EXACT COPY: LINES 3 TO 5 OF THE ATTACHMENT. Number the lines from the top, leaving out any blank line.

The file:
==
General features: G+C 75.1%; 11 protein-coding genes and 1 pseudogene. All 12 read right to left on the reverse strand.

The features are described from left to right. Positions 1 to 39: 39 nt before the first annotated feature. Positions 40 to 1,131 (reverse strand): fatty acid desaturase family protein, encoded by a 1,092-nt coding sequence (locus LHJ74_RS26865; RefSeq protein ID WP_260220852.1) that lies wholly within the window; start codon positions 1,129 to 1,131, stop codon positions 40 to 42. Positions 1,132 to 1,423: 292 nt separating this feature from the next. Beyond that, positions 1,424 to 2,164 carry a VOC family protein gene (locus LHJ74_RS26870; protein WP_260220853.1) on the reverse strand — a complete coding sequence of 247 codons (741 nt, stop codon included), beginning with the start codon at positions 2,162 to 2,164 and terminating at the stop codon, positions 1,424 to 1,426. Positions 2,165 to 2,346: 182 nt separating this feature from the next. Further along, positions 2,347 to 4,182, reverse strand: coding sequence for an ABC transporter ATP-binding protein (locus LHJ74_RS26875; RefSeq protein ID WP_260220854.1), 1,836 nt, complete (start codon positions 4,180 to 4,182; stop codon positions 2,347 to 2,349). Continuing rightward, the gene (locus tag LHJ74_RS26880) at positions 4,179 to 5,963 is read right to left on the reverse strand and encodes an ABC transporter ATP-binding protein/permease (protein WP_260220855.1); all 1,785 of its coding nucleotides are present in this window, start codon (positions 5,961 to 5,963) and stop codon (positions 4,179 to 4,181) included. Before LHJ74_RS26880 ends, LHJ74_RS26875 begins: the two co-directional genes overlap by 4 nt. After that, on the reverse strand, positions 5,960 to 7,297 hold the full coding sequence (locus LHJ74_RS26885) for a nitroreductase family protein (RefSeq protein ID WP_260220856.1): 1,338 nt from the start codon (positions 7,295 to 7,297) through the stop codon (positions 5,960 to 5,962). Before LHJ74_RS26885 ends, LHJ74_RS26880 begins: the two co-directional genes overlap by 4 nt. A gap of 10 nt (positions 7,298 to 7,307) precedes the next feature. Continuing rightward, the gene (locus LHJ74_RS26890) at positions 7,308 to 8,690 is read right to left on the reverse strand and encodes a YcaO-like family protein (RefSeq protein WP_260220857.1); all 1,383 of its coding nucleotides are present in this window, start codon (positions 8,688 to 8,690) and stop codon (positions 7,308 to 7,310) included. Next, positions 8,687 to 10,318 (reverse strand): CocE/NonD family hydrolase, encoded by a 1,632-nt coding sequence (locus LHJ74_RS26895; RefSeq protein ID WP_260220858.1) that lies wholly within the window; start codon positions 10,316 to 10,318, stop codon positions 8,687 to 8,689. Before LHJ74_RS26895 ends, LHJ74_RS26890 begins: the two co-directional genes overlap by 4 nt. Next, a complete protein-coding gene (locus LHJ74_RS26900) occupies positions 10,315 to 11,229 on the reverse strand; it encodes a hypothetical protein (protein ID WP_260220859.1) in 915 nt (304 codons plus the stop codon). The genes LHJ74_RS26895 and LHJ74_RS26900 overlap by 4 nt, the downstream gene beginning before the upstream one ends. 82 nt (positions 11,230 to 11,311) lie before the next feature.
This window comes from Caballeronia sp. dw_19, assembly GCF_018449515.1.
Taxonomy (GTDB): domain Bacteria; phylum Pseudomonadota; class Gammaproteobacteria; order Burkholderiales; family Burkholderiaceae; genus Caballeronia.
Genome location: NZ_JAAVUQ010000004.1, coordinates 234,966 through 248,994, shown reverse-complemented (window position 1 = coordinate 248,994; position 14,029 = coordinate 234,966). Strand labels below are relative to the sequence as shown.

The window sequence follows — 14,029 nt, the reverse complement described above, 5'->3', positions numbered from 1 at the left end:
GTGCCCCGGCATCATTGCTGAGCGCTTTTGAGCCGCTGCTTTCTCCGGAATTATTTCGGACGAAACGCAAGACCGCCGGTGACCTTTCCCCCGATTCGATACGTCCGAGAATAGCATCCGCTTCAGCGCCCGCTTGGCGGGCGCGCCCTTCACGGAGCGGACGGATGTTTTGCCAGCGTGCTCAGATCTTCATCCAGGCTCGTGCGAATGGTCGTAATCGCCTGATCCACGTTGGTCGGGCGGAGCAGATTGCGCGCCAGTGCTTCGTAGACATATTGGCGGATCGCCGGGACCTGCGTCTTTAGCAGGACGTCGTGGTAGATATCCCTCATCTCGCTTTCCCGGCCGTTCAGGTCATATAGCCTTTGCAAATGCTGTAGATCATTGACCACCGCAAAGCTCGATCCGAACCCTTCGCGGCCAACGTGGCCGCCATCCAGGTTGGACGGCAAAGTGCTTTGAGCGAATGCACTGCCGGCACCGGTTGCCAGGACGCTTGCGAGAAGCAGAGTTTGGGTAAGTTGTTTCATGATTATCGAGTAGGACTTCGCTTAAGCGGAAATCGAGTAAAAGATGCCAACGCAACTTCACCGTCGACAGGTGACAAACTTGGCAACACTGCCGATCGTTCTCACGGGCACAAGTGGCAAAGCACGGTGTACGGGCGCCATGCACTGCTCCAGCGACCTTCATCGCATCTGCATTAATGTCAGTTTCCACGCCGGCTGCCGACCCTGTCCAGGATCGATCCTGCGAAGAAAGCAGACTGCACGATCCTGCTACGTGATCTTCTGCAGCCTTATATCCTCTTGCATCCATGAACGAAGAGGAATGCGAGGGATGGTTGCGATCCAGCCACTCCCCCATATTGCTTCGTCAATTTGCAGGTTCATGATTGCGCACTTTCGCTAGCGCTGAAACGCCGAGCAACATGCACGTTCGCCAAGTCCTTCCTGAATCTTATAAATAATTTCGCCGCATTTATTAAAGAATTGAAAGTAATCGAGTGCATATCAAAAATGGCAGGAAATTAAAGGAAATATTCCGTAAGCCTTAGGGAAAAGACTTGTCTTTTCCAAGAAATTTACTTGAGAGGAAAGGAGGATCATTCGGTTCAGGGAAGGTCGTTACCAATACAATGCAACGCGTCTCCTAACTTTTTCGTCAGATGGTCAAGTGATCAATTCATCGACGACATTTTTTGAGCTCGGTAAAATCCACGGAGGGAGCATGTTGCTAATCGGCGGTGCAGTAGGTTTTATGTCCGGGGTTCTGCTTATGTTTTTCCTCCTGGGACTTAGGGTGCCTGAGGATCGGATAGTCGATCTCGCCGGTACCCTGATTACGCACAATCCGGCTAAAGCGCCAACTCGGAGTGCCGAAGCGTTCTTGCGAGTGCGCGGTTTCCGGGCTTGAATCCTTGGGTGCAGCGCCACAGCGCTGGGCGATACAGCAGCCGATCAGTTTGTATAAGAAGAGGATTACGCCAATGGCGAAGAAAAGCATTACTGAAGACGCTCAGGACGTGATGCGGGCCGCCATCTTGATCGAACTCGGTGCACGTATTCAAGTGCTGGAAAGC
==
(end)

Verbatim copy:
This window comes from Caballeronia sp. dw_19, assembly GCF_018449515.1.
Taxonomy (GTDB): domain Bacteria; phylum Pseudomonadota; class Gammaproteobacteria; order Burkholderiales; family Burkholderiaceae; genus Caballeronia.
Genome location: NZ_JAAVUQ010000004.1, coordinates 234,966 through 248,994, shown reverse-complemented (window position 1 = coordinate 248,994; position 14,029 = coordinate 234,966). Strand labels below are relative to the sequence as shown.